Wednesday, May 28, 2008

I Hope You Don't Mind If I Have a Private Moment...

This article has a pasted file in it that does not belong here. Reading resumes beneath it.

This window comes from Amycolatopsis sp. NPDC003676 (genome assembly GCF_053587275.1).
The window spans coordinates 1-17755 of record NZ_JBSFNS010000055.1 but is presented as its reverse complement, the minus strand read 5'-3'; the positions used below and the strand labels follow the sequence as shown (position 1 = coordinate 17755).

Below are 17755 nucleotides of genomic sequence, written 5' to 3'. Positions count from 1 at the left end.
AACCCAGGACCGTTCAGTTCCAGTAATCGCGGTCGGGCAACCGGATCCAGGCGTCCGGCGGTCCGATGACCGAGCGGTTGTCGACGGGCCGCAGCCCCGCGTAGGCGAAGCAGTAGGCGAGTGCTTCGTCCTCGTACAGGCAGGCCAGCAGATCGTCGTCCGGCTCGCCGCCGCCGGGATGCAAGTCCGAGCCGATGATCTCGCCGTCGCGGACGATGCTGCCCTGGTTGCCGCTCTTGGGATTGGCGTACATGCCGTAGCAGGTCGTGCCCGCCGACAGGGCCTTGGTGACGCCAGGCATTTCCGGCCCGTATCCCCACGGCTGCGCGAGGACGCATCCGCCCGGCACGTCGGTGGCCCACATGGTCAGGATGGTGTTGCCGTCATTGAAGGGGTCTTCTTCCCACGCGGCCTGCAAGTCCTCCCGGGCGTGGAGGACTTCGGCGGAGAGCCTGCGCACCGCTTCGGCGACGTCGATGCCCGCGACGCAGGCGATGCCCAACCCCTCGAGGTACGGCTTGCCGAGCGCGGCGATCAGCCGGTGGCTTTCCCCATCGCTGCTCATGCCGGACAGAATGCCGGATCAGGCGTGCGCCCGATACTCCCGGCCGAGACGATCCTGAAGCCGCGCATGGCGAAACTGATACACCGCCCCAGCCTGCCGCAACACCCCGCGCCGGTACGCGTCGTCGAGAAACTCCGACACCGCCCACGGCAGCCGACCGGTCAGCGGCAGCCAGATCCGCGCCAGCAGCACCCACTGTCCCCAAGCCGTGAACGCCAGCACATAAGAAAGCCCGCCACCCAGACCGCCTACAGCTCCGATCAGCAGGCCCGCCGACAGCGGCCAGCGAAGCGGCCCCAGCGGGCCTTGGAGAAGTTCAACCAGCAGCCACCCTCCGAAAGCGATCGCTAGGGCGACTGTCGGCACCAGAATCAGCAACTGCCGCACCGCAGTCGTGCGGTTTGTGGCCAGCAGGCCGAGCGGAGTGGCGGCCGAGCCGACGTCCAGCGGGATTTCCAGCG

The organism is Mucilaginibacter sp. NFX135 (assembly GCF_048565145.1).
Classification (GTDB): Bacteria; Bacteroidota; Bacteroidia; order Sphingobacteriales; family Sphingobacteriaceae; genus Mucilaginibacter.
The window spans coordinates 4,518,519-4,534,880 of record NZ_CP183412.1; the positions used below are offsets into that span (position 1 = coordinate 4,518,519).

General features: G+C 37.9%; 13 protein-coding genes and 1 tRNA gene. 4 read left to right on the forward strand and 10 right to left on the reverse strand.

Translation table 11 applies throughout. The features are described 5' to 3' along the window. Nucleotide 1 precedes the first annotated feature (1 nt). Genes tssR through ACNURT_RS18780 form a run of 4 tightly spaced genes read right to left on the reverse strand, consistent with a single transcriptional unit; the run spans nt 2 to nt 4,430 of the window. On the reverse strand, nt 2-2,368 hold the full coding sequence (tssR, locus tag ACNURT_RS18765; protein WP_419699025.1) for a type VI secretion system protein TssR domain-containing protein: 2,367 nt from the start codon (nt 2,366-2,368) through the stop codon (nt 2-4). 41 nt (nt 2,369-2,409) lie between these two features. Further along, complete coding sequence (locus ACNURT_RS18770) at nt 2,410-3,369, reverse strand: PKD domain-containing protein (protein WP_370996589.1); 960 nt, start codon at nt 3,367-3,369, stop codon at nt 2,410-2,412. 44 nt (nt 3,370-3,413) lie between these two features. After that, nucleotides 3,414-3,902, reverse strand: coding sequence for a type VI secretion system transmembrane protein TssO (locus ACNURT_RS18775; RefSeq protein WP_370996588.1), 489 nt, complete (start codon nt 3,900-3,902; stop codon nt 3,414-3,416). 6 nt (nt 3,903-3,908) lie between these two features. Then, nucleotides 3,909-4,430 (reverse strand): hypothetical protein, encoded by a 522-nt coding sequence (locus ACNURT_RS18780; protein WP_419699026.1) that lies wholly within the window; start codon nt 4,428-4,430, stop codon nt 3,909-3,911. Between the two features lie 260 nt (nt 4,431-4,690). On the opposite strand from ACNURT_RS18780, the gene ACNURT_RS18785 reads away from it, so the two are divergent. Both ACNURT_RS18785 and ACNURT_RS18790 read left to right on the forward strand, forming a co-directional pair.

This has been an interesting week. To say the least. I mentioned, a couple of posts ago, that I have been potty training my son and that, at 4 1/2, he is a bit late in his training. I love my son, more than words can say, but I have not been blind to the fact that he hasn't been on the same track developmentally as most kids his age. I have brought it up, from time-to-time, with his pediatrician and was usually told that I was "over-comparing" him to other kids. I knew better than to accept that from the pediatrician, but I let it lie for awhile. I didn't want to deal with the elephant in the room that most parents don't want to deal with. Autism. This word carries so much weight these days. We hear about it a lot. We hear that the numbers are on the rise and we hear about celebrities like Jenny McCarthy that they too have kids with Autism. God bless Jenny McCarthy. At first I denied that my son could have Autism because he seemed to function so much better than the stereotypical Autistic child. I remember watching "Rainman" and thinking the sort of idiot-savant that Dustin Hoffman played was what Autism was all about. That can't be my son I thought, my son hugs me, he tells me he loves me. He comes running to me when I come home from the store with a loud "Mom!" and a big hug. How could this child have Autism? And then a funny thing happened. I started reading about it and I discovered a neurological disorder on the Autism spectrum called Asperger's Syndrome. And an even funnier thing happened. I realized that not only does my son have virtually all the criteria that would garner him a diagnosis as having Asperger's, I do as well. I've always felt like a square-peg in a round-hole world, but I always found things to blame it on. I was adopted. I went to 11 different schools from kindergarten through 12 grade. Of course I was socially awkward. But the thing is, even in a safe environment, away from social situations that can leave me in a horrible state of anxiety, I'm still not what you might think of as normal. I look normal. I can pass for normal. I can hold a job and go to parent-teacher conferences relatively well. But if you and I were having a face to face conversation, I would have to force myself to look into your eyes. I do this because it's what I've come to believe is expected of me in social situations but I don't "get" why I should do it. My son is the same way. When I go to a party with my husband I really get stressed out. I've never been able to read people very well. I tend to run on conversationally and have a one track mind that is staggering in it's focus. I cannot go-with-the-flow conversationally because my mind will stay on whatever track I started on and will not shift gears unless I make a conscious effort to do so. I tend to be blunt but think of myself as "honest." I don't mean to hurt other people's feelings but since I am not naturally tactful I do sometimes. I don't like to be touched (which drives my husband crazy) and can't stand loud noises of any kind. If I'm in a room full of people I will go into sensory overload and have to leave to spend time by myself. I usually stay up late every night just to be alone. I could go on and on but I think I would bore you. The point of all this is that despite my personal diagnosis of Asperger's, I've managed to do okay. I have been with my husband for 13 years despite my social retardation. Most people would never, ever, dream that I suffer from a form of Autism. Thank goodness. In a weird way I'm glad I have Asperger's. I would prefer that my son didn't have it, but since he does I think I am uniquely qualified to help him navigate through a world he won't understand. I can't give him enlightenment, but I can give him a few coping mechanisms. I would prefer that I didn't have this genetic mutation to pass on to my child (Asperger's generally runs in families and often the adult sufferer will be diagnosed at the same time as the child) but I can't help what has already happened. The one thing that gives me hope is now I know why I am the way I am. I now know why I have a hard time relating to people and prefer the companionship I find among the blogging community. I don't need to read facial expressions here. All I have to do is read the words on a page and I can do that. I can also stand as an example to my son. I can say to him, I graduated college. I got married and had kids. I know how to love even if I don't know how to express it. I know what it is to be you, and you're going to be just fine..... For more information on Asperger's Syndrome, THIS is an excellent place to start.